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16th Apr 2024

Majority of trafficked children 'are EU citizens'

  • In absolute numbers, Romanian nationals were the worst-affected, with some 2,315 registered as trafficked in 2019 to 2020 (Photo: Ira Gelb)
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More than half of registered trafficking victims are EU nationals, with most sold off for sex, according to the European Commission.

"We can see that a huge majority of the trafficked children are EU citizens," Ylva Johansson, the EU home affairs commissioner, told reporters on Monday (19 December).

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Around a quarter are children, according to a European commission report.

Most of those are registered in Romania, followed by Germany and the Netherlands.

Along with women, they are "mainly trafficked for sexual purposes," she said, noting that around a third are trafficked within their own country.

"If you traffic drugs or firearms, you can only sell it once," she said.

"But if you traffic a woman, a girl for sexual purposes, you can sell her body again and again and again and again," she said.

In absolute numbers, Romanian nationals were the worst-affected, with some 2,315 registered as trafficked in 2019 to 2020.

Although sex-trafficking ranks the highest, the figure also includes other trafficking categories such as work.

Romanians were followed by French (1,202), Italian (904) Bulgarian (553) and Polish (518).

Tip of the iceberg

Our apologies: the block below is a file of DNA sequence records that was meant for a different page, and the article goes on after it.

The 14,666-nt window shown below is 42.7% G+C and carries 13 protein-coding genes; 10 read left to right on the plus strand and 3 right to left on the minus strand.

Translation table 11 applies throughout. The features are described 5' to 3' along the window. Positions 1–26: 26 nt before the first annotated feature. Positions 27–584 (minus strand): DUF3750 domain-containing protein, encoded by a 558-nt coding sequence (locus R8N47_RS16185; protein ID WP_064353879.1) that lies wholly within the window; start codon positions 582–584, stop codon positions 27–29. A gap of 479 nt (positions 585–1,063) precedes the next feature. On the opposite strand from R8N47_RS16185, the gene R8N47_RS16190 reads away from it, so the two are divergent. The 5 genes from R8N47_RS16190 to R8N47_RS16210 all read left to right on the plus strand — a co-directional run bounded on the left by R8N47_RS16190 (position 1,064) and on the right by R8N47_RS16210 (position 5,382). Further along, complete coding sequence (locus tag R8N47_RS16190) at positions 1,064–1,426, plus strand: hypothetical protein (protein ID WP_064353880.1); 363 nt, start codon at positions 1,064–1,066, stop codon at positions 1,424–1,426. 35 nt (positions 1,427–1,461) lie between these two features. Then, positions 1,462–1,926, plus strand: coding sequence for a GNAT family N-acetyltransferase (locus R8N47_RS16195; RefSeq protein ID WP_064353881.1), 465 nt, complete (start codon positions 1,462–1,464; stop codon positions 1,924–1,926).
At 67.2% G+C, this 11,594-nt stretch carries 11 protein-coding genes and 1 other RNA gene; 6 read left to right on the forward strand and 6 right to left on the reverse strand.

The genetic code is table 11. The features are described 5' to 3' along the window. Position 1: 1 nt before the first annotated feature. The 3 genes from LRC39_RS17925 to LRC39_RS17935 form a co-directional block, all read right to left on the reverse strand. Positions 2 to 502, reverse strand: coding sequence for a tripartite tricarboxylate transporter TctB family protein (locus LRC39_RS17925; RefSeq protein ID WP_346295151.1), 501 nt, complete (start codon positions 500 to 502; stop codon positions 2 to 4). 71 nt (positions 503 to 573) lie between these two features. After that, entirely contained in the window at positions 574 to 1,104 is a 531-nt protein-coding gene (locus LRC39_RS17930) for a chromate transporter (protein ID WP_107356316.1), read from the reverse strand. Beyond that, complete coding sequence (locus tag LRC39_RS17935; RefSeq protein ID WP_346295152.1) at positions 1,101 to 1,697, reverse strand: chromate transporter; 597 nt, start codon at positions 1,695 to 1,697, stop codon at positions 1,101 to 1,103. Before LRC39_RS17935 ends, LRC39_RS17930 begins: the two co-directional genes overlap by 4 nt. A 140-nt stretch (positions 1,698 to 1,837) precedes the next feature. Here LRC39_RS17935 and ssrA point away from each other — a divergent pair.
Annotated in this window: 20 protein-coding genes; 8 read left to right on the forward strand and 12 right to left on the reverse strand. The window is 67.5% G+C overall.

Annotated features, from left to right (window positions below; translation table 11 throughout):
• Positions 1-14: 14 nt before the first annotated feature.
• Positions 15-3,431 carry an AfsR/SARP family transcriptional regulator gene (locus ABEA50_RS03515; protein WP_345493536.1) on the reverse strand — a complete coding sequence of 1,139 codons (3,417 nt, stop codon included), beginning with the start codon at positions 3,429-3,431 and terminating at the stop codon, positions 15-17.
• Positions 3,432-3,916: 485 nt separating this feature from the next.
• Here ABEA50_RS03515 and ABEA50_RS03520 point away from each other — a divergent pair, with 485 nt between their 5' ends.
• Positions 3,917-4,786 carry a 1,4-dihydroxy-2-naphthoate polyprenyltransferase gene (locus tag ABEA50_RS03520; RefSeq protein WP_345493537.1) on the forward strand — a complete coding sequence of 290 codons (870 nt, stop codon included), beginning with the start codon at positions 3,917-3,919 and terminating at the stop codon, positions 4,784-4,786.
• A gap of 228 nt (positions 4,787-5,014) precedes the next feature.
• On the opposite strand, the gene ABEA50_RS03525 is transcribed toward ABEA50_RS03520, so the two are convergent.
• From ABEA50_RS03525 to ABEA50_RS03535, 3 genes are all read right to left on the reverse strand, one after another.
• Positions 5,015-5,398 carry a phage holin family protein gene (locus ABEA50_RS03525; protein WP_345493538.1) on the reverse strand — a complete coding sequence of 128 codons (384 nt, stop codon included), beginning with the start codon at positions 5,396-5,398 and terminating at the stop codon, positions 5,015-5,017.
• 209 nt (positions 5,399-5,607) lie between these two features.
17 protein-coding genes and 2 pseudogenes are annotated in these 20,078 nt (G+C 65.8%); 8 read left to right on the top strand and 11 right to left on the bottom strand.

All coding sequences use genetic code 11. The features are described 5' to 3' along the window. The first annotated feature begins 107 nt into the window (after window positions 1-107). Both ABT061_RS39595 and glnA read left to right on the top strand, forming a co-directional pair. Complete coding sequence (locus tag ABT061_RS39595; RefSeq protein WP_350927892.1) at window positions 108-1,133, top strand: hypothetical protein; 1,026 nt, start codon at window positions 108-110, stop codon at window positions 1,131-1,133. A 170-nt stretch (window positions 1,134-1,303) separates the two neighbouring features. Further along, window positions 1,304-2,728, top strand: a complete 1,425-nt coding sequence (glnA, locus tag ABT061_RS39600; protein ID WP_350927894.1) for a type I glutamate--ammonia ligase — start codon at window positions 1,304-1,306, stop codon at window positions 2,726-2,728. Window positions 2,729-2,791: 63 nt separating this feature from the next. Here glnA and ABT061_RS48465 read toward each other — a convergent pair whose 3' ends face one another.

In terms of number of victims proportionate to the population size, Romania also ranks first, followed by Bulgaria and Hungary.

But Johansson described such figures as the "tip of the iceberg", noting that the crime has increasingly moved online making it more difficult to detect.

The EU commission now wants to impose mandatory sanctions against firms that help the traffic. Those mandatory sanctions will be folded into the EU's anti-trafficking directive, she said.

The commission also wants to extend the definition of trafficking to include forced marriage and illegal adoptions.

Another new rule will also make it a mandatory criminal offence to knowingly exploit a victim of trafficking.

Hungary, the Netherlands and Germany have adopted or passed laws that make it crime when the user knows the person has been trafficked.

Others like Ireland, France, Luxembourg, Slovakia and Spain are discussing it.

This also extends to people trafficked for labour, including construction workers.

"Maybe the person is not employed, but you'd use the services of a victim of trafficking and this will be equally criminalised," she said.

Most of those trafficked for labour are men, a figure that is also on the rise, says the European Commission report.

It noted that sexual exploitation made up 51-percent of the share of trafficking cases, followed by labour exploitation (28 percent). Other forms of exploitation include forced begging. Less than one percent involved organ removal, it noted.

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